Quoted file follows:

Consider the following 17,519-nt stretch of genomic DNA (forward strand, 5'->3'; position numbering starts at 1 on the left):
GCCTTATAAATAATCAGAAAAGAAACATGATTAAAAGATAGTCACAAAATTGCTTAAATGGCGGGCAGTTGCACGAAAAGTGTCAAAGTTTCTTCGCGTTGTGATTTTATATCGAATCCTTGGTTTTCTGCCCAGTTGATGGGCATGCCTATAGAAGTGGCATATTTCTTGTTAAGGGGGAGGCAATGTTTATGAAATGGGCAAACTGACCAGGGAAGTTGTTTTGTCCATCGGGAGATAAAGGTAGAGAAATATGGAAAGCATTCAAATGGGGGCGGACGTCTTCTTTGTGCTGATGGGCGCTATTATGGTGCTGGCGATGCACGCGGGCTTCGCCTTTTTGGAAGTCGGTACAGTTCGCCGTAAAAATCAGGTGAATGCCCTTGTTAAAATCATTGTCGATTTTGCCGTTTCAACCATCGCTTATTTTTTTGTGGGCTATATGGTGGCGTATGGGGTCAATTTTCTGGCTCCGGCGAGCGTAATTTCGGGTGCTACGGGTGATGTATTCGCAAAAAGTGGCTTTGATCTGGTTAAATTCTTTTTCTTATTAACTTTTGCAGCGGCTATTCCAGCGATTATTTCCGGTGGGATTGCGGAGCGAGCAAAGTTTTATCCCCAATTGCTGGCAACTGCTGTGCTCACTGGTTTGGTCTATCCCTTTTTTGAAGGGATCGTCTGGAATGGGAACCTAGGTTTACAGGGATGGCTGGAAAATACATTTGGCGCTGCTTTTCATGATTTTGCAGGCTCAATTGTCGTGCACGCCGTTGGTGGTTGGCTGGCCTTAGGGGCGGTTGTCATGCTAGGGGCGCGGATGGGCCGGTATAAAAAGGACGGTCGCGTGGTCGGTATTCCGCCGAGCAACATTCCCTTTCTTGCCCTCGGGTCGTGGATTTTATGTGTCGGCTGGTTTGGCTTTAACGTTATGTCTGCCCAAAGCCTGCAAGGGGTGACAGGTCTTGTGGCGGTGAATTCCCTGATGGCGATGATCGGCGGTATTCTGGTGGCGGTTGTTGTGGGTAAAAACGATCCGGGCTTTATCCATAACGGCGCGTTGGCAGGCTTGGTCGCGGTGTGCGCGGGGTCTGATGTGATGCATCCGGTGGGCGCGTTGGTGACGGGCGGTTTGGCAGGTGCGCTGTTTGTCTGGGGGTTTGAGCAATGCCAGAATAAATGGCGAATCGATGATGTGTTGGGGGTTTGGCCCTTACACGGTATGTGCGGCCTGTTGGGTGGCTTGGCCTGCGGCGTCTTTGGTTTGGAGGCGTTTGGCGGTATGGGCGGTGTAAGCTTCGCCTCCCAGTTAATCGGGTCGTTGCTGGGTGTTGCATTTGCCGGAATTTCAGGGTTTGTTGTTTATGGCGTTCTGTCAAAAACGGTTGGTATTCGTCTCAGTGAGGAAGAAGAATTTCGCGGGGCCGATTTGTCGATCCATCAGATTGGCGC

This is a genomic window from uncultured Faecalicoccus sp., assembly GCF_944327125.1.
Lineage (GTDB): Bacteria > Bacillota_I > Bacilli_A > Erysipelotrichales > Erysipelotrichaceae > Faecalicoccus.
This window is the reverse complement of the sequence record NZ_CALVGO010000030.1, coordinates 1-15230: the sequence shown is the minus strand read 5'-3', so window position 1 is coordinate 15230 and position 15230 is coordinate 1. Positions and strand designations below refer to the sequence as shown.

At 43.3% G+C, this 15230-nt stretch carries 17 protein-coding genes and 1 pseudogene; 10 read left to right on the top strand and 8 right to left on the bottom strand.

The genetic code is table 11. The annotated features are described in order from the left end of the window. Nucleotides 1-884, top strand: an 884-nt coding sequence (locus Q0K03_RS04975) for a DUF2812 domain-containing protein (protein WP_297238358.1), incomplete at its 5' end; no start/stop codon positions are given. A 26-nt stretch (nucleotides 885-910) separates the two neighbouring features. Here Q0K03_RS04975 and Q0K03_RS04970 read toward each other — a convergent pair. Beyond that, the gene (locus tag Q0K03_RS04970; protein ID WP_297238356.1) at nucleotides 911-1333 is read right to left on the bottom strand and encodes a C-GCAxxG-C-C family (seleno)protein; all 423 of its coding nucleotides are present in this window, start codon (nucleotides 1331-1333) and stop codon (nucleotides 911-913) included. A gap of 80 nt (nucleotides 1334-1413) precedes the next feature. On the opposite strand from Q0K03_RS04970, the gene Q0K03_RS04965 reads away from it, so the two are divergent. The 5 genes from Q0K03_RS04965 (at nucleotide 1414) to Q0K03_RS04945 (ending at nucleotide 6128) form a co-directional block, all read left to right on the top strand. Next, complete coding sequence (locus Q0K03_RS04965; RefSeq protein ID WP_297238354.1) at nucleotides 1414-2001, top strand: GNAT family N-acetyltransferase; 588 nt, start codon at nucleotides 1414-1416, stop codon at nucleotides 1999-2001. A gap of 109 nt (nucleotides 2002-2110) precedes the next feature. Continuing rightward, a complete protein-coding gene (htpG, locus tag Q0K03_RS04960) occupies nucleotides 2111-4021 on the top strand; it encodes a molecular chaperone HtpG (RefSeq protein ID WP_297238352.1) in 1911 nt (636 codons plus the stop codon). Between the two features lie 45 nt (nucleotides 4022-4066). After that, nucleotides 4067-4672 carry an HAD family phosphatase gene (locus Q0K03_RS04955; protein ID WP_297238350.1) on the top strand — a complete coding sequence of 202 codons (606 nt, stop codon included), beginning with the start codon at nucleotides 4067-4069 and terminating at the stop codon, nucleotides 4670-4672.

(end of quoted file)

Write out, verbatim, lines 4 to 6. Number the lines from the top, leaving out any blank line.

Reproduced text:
Lineage (GTDB): Bacteria > Bacillota_I > Bacilli_A > Erysipelotrichales > Erysipelotrichaceae > Faecalicoccus.
This window is the reverse complement of the sequence record NZ_CALVGO010000030.1, coordinates 1-15230: the sequence shown is the minus strand read 5'-3', so window position 1 is coordinate 15230 and position 15230 is coordinate 1. Positions and strand designations below refer to the sequence as shown.

At 43.3% G+C, this 15230-nt stretch carries 17 protein-coding genes and 1 pseudogene; 10 read left to right on the top strand and 8 right to left on the bottom strand.